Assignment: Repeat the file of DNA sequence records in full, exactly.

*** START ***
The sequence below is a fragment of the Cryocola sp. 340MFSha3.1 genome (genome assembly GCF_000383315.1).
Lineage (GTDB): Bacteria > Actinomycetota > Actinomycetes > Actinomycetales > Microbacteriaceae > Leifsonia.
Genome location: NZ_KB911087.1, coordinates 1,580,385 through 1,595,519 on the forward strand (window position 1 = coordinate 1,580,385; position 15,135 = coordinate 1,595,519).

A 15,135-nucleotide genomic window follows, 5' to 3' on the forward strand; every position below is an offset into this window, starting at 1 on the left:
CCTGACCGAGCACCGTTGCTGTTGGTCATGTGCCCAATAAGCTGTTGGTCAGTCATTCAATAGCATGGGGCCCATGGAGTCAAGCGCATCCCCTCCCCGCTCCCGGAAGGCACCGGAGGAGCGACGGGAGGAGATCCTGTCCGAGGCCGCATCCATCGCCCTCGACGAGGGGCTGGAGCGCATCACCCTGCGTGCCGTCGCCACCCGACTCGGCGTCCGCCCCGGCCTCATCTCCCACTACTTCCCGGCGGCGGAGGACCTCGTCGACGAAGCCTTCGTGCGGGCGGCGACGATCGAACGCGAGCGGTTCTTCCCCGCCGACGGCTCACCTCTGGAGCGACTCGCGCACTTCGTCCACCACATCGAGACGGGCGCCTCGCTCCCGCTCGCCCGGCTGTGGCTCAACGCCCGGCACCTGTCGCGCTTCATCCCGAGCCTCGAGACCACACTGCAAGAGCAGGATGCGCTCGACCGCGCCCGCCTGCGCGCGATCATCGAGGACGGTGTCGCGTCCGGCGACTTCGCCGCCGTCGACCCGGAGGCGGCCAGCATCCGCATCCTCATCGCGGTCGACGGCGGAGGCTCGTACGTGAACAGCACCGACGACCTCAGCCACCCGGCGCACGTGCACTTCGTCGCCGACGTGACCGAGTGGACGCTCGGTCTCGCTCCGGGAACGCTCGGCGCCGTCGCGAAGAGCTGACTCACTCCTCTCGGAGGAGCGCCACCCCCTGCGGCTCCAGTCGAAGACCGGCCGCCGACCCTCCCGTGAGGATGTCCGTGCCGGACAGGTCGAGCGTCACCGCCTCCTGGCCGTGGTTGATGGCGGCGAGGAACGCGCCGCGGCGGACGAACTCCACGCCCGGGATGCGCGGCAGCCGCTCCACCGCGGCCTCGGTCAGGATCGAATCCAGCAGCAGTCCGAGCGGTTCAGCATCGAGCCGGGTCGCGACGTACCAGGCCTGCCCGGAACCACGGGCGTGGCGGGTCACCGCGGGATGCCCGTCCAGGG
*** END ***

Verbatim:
The sequence below is a fragment of the Cryocola sp. 340MFSha3.1 genome (genome assembly GCF_000383315.1).
Lineage (GTDB): Bacteria > Actinomycetota > Actinomycetes > Actinomycetales > Microbacteriaceae > Leifsonia.
Genome location: NZ_KB911087.1, coordinates 1,580,385 through 1,595,519 on the forward strand (window position 1 = coordinate 1,580,385; position 15,135 = coordinate 1,595,519).

A 15,135-nucleotide genomic window follows, 5' to 3' on the forward strand; every position below is an offset into this window, starting at 1 on the left:
CCTGACCGAGCACCGTTGCTGTTGGTCATGTGCCCAATAAGCTGTTGGTCAGTCATTCAATAGCATGGGGCCCATGGAGTCAAGCGCATCCCCTCCCCGCTCCCGGAAGGCACCGGAGGAGCGACGGGAGGAGATCCTGTCCGAGGCCGCATCCATCGCCCTCGACGAGGGGCTGGAGCGCATCACCCTGCGTGCCGTCGCCACCCGACTCGGCGTCCGCCCCGGCCTCATCTCCCACTACTTCCCGGCGGCGGAGGACCTCGTCGACGAAGCCTTCGTGCGGGCGGCGACGATCGAACGCGAGCGGTTCTTCCCCGCCGACGGCTCACCTCTGGAGCGACTCGCGCACTTCGTCCACCACATCGAGACGGGCGCCTCGCTCCCGCTCGCCCGGCTGTGGCTCAACGCCCGGCACCTGTCGCGCTTCATCCCGAGCCTCGAGACCACACTGCAAGAGCAGGATGCGCTCGACCGCGCCCGCCTGCGCGCGATCATCGAGGACGGTGTCGCGTCCGGCGACTTCGCCGCCGTCGACCCGGAGGCGGCCAGCATCCGCATCCTCATCGCGGTCGACGGCGGAGGCTCGTACGTGAACAGCACCGACGACCTCAGCCACCCGGCGCACGTGCACTTCGTCGCCGACGTGACCGAGTGGACGCTCGGTCTCGCTCCGGGAACGCTCGGCGCCGTCGCGAAGAGCTGACTCACTCCTCTCGGAGGAGCGCCACCCCCTGCGGCTCCAGTCGAAGACCGGCCGCCGACCCTCCCGTGAGGATGTCCGTGCCGGACAGGTCGAGCGTCACCGCCTCCTGGCCGTGGTTGATGGCGGCGAGGAACGCGCCGCGGCGGACGAACTCCACGCCCGGGATGCGCGGCAGCCGCTCCACCGCGGCCTCGGTCAGGATCGAATCCAGCAGCAGTCCGAGCGGTTCAGCATCGAGCCGGGTCGCGACGTACCAGGCCTGCCCGGAACCACGGGCGTGGCGGGTCACCGCGGGATGCCCGTCCAGGG